The differences between a discount and traditional realtor will vary on an individual basis. In some cases, the only difference between a discount and traditional realtor is price. On the other hand, some discount real estate agencies, only provide partial services in exchange for their reduced commission fees.
Do you lose service with a discount realtor?
Some discount realtors offer a full suite of real estate services including a comparative market analysis (CMA), an MLS listing, staging and marketing assistance, negotiation support, and general guidance.
However, others will only offer limited services, meaning you may get an MLS listing but not a CMA. Alternatively, some could provide a CMA, staging advice, and an MLS listing, but no help when it comes to the negotiation process. There's no hard and fast rule as to what a discount realtor offers, so you'll need to evaluate each one on a case by case basis.
Why choose a discount realtor?
If you find the right one, a discount realtor can save home sellers thousands in commission fees while still providing the same level of service as a traditional real estate agent.
When you sell a home with a traditional agent, you're expected to pay both your agent's and the buyer's agent's commission fees. This totals 6%, which is split between the two realtors (3% each). A discount realtor may charge only 1%, for example, meaning your total commission would come to 4%.
A 2% difference may not sound like a lot, but it is. If you were to sell a house for $400,000 with a traditional agent, you'd pay $24,000 in commission fees. However, with a discount realtor who charges only 1%, your total commission would come to only $16,000 — that's $8,000 more in your pocket.
Keep in mind that not all discount realtors will provide the same services as a traditional full-service agent. Because of this, it's important to carefully research what you'll receive for the price you're paying before moving forward with any particular realtor.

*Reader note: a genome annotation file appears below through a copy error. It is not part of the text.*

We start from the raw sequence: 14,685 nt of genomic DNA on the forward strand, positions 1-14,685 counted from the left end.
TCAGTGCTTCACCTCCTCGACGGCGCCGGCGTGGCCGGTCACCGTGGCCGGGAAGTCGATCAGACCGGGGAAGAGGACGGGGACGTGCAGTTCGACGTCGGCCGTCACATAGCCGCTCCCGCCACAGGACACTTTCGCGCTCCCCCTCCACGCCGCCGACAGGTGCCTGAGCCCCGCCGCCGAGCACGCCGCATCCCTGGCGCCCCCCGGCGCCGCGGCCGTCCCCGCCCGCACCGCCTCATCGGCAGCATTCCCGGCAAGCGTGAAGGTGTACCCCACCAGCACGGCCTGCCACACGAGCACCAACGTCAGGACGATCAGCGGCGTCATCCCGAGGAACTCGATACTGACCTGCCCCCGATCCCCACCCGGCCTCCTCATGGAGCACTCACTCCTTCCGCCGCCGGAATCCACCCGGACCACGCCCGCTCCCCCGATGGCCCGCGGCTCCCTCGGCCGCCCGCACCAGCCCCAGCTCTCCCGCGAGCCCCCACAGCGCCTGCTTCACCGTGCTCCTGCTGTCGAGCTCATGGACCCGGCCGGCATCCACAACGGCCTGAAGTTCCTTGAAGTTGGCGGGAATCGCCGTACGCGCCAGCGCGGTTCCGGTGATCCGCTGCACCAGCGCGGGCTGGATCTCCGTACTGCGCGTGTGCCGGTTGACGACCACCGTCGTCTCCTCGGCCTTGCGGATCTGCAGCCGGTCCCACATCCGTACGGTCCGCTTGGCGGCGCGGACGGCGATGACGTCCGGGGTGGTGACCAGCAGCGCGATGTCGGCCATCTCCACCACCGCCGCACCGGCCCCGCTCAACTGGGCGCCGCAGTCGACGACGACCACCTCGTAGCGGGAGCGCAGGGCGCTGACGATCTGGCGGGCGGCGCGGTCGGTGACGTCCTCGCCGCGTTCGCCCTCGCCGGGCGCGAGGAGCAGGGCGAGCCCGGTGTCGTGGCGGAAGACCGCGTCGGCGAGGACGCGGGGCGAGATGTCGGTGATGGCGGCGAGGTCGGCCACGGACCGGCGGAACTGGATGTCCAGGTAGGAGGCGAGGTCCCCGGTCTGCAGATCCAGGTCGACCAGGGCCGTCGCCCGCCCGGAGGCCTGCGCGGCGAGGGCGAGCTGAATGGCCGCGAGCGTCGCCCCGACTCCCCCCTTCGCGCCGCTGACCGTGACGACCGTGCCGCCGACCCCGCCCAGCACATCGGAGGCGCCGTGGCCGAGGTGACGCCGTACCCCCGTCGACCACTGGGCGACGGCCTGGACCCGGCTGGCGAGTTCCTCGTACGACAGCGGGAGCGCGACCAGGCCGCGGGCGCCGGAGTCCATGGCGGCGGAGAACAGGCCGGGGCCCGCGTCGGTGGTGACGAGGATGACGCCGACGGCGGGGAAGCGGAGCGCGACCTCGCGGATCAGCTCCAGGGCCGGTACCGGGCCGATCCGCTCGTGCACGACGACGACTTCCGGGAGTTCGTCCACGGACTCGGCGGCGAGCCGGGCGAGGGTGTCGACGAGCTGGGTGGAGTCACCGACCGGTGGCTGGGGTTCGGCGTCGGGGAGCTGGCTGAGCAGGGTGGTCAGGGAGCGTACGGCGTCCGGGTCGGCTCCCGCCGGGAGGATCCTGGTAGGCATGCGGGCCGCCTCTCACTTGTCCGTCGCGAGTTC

How do you save on real estate commission?
The MLS, or multiple listing service, is one of the most common ways for buyers and their realtors to find new properties for sale. However, only licensed real estate agents and brokers can make MLS listings, meaning that home sellers who don't want to work with a realtor are generally out of luck when it comes to getting their home listed on the MLS — unless they pay for a flat-fee MLS service.
Flat-fee MLS services allow home sellers to pay a one-time flat fee to list their home on the MLS. This fee is often as low as $49, but it tends to average around $100. Compared to the typical 3% listing agent's commission, that's a huge savings.
However, the value ends once the home is listed. At that point, the flat-fee MLS broker is out of the equation and the home seller is completely on their own. That means no negotiation assistance, no CMAs, no help with the complex closing paperwork — nada.
Home sellers that want to save on commissions may find flat-fee MLS services appealing, but unless you're a seasoned real estate professional who's knowledgeable about current local market trends, competitive pricing strategies, and the loads of paperwork that you'll need to complete at closing, you should be very careful about going the flat-fee MLS route.
FSBO means “For Sale By Owner”. Home sellers that list their homes FSBO skip out on realtor fees entirely and may even forego an MLS listing. However, it is possible to sell your home FSBO.